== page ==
The Street
UGM Kabinet, Strossmayerjeva ulica 6
8 September 2018 − 20 January 2019
Opening: Saturday, 8 September 2018, 11:00
Curator: Jure Kirbiš

This time, the selection of works from the UGM Collection focuses on the street, more precisely on the streets of Maribor, as artists living in Maribor have captured them in various media over the past century. These works lead through the history of Maribor and at the same time through different visual approaches to depicting streets and the city, ranging from dramatic views and idealised bourgeois traditions through rough photographic realism to engaging new media. The following four accentuations are presented in chronological order.

In the 1920s, Franjo Stiplovšek portrayed pre-industrial Maribor, the streets of the old town, and the transitions between Glavni trg (Main Square) and the Drava River in woodblock printing. The vertical format emphasises the narrowings of the road, while woodcuts in expressionist style allow the pictorial field to be sharply divided into contrasting black and white flat areas. Despite the expressionist touch, however, one cannot say that the artist in depicting the street drew attention to imminent danger or mental decay, in the motif he rather recognised the dramatic romanticism of the streets that have been gradually shaped over the centuries.
Painter Zoran Mušič was active as an artist in Maribor in the years before World War II, after completing his studies in Zagreb from where he brought some Parisian painting features typical of the Zagreb School of the time. He depicted squares and streets of the city that were characterised by the bourgeois atmosphere of the late 1930s from an upper perspective. Mušič's streets are denoted by a master painterly stroke in silvery shades of blue, which made him stand out as an extraordinary painter already at the beginning of his career. By painting outdoors, Mušič shaped the street by its own presence and established himself in the city as an interesting painter personality.
In the early seventies, Maribor photographers emerged from the Maribor Photo Club and briefly gathered in a formation called the Maribor Circle. In their black-and-white photographs in medium format, usually mounted on fibreboard, they often portrayed the street. The suburbs, as naked reality pared of all the superfluous and the peripheral, as well as scenes of everyday life have been at the centre of their interest. A modern approach to photography, which does not convey beautiful moments but requires the beholder to reflect upon it, was typical for them. United in dark tonality, they presented the harsh reality of life in one of the most industrialised Yugoslav cities of the time.
In a video, appropriating the form of a newsreel film, videographer Nika Autor looks back upon the last decades of the previous century, when Maribor experienced major political changes and the disintegration of industry as the driving force of its economy. The street is presented here as a place of rebellion and protest that have been delineating Maribor up to the present.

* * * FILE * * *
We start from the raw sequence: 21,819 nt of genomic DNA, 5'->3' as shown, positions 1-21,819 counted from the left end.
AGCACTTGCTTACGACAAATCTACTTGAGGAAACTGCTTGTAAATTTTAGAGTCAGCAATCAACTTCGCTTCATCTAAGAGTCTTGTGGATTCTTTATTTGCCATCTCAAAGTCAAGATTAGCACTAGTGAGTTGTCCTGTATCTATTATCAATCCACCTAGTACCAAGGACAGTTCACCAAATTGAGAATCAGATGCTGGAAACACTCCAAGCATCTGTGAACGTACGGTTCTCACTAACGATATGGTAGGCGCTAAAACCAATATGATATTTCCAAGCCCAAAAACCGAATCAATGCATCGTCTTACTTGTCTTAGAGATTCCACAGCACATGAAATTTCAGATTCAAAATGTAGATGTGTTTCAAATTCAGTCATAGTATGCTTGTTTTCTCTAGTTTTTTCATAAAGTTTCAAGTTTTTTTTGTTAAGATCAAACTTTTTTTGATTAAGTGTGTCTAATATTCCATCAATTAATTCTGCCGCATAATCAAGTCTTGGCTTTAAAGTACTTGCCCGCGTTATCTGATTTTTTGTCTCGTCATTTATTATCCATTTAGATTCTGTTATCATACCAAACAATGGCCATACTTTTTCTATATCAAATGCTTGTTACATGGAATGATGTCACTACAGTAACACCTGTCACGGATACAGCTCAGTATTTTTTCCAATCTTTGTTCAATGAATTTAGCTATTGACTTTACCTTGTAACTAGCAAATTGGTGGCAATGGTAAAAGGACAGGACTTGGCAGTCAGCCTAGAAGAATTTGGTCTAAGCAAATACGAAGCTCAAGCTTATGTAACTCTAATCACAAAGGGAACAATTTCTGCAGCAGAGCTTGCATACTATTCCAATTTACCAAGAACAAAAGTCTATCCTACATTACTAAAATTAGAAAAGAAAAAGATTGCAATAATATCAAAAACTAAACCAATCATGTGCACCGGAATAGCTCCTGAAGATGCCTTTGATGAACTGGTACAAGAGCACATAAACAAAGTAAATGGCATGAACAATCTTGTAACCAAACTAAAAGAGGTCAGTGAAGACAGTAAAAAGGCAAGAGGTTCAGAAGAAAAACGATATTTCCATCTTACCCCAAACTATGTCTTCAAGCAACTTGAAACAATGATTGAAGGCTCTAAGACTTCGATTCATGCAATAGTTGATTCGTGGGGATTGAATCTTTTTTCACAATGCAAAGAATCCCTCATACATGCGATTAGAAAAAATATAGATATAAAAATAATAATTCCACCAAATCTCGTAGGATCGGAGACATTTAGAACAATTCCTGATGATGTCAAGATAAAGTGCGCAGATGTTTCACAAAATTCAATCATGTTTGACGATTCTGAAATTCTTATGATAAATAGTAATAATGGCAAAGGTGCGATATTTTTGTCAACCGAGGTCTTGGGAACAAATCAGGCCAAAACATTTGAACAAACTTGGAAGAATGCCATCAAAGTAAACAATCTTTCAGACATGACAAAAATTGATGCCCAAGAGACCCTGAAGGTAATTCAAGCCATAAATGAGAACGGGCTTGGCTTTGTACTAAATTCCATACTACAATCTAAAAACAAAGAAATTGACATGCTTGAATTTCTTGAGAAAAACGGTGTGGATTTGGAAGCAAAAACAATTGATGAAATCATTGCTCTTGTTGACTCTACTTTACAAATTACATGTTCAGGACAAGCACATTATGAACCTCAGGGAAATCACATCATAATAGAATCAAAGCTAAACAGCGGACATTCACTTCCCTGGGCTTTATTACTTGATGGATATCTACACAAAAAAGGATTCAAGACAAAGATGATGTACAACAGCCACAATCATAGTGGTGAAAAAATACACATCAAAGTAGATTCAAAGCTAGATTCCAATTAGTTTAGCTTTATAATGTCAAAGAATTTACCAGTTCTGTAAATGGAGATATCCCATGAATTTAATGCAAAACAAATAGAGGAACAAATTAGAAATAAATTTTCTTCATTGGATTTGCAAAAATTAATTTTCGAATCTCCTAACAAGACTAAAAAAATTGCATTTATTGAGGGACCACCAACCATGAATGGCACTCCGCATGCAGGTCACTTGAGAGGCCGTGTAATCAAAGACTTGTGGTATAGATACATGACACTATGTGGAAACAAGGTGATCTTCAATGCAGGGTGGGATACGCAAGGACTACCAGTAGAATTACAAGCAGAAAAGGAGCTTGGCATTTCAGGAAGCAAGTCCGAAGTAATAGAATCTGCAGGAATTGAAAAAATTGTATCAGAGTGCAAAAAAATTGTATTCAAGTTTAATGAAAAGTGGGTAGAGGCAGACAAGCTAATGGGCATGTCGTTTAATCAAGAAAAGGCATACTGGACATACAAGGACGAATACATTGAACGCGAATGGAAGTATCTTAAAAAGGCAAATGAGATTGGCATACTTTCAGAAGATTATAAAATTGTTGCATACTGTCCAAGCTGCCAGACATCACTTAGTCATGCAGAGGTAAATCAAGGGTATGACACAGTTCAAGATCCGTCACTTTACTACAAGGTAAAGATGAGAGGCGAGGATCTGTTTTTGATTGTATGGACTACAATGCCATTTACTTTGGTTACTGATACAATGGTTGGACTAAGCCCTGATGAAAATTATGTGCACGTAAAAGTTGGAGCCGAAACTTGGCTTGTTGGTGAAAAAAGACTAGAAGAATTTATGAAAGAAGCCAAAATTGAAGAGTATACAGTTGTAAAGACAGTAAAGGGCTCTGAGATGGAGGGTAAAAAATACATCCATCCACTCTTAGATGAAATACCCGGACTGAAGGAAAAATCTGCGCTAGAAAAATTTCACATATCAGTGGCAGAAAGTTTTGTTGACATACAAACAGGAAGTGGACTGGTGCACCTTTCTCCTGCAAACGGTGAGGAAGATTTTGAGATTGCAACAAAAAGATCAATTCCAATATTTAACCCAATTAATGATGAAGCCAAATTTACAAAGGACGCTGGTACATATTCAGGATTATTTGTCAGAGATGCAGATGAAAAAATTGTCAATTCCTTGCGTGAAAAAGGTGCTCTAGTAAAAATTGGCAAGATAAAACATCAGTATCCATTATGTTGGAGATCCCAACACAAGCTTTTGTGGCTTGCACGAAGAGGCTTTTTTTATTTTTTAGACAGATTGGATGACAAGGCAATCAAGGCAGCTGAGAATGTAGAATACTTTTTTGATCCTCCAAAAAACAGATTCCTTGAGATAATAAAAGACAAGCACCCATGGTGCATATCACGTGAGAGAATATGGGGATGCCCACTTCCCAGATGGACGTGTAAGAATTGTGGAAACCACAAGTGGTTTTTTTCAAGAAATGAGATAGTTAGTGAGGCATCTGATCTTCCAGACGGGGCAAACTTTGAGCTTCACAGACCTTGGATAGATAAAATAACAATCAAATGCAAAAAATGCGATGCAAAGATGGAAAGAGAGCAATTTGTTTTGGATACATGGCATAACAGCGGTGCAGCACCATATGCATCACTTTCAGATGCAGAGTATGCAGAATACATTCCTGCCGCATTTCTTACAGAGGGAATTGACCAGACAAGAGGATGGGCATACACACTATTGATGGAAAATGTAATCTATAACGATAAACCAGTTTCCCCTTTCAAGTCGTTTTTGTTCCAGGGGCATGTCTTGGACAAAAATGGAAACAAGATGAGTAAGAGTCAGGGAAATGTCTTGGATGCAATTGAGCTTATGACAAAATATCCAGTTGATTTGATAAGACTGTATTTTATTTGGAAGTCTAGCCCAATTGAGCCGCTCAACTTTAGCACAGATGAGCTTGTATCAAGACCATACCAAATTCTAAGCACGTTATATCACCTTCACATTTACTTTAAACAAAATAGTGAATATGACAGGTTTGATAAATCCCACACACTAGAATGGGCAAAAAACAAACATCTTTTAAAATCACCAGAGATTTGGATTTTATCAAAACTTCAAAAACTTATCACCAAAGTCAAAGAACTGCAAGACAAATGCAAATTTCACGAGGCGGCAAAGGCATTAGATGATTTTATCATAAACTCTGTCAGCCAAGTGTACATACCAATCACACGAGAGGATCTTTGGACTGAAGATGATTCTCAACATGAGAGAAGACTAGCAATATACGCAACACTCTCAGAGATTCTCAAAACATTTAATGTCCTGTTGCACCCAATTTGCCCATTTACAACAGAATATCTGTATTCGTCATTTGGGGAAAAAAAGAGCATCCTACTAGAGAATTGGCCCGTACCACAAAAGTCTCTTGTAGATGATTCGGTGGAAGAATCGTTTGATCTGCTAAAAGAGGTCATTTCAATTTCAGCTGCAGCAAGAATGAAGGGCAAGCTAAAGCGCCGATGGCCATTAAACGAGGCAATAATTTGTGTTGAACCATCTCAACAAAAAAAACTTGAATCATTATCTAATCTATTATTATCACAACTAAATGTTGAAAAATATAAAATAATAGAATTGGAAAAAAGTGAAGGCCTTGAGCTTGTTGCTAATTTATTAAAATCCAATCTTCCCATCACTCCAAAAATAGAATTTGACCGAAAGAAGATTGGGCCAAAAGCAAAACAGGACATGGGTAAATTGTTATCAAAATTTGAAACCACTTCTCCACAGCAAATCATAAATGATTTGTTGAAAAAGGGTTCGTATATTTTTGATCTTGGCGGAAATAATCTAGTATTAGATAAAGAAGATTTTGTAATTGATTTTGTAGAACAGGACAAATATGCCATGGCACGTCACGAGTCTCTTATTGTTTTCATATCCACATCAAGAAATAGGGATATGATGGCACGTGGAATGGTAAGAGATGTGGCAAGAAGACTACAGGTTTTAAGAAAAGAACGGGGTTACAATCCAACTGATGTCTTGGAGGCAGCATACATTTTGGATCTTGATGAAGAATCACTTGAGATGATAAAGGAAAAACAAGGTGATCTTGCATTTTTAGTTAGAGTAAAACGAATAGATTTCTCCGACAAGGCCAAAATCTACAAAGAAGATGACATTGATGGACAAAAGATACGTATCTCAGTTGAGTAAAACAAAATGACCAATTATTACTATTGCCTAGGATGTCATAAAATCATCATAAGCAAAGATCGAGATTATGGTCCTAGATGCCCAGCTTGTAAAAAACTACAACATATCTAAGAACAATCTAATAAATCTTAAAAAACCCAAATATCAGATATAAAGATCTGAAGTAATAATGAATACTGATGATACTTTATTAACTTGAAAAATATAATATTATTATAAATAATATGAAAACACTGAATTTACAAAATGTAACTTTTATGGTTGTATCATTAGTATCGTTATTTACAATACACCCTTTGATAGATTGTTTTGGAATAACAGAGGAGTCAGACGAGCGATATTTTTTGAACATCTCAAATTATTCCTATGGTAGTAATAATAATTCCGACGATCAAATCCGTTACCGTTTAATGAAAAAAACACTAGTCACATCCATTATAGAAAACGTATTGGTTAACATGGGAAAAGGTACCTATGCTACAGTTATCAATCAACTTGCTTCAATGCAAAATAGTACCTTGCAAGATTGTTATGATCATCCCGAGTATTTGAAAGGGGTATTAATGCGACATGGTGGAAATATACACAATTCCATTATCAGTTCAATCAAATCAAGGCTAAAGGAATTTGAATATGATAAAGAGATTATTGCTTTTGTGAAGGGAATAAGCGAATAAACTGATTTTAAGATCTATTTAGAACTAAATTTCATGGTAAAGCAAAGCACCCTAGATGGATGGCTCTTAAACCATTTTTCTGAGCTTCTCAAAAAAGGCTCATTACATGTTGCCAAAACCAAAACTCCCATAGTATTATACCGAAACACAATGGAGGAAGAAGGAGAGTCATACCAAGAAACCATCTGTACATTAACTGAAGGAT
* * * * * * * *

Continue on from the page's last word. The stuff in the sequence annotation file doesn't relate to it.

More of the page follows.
UGM Kabinet
Works from the UGM Collection

Cabinet of curiosities, Kunstkabinett, Wunderkammer are words describing a space of passionate yet systematic collecting activity. The cabinet is a space, half private, half public, where one may contemplate in solitude, or a place of intellectual gathering. A collection of small treasures opens a doorway to poetic understandings of the world which surrounds us. The play of composition and a precise selection create stories of time, meaning, and passions for knowledge. The cabinet is where imagination comes to roam.
The UGM Collection contains over 5,000 artworks including all forms of visual art and representing the highlights of Slovenian fine arts. Represented in this collection are leading exponents of modern and contemporary art, particularly from the regions of Štajerska, Koroška, and Prekmurje. The collected works range from the end of the 19th century to the present. The Maribor Art Gallery (UGM) has been running the first collection of video art in Slovenia since 1999. With its systematic compilation of the most important works of prominent Slovenian video artists, the gallery has created a collection that has become a reference point in the national and international arena, being one of the most active international players in this field. In 2009, we have enlarged the photographic collection by 140 photographs from the Maribor Circle − Maribor's avant-garde group of photographers from the 1970s − and by a donation of over 900 photographs by Maribor photographer Janko Andrej Jelnikar. In 2015, Maribor Art Gallery acquired 100 works by Ivan Dvoršak with the help of the Ministry of Culture, while the remaining legacy was donated. In 2017, Stojan Kerbler donated to the gallery 100 of his own excellent black-and-white photographs mounted on fibreboard, including the famous series Pig Slaughter and Haloze Cycle. In 2017, the Ministry of Culture supported the acquisition of 100 photographs by Zora Plešnar, while the photographer donated the rest of the oeuvre without the negatives.
Due to shortage of space, the works from the UGM Collection cannot be permanently exhibited on a larger, transparent scale. While Maribor Art Gallery continues to fight for better working conditions, the UGM Kabinet, however, by occasional periodic selections of works from the Collection offers visitors a chance to get acquainted with them. The UGM Collection deserves a permanent presentation that will accomplish its potential as a reference point for education, research, inspiration, socialising, and empowerment.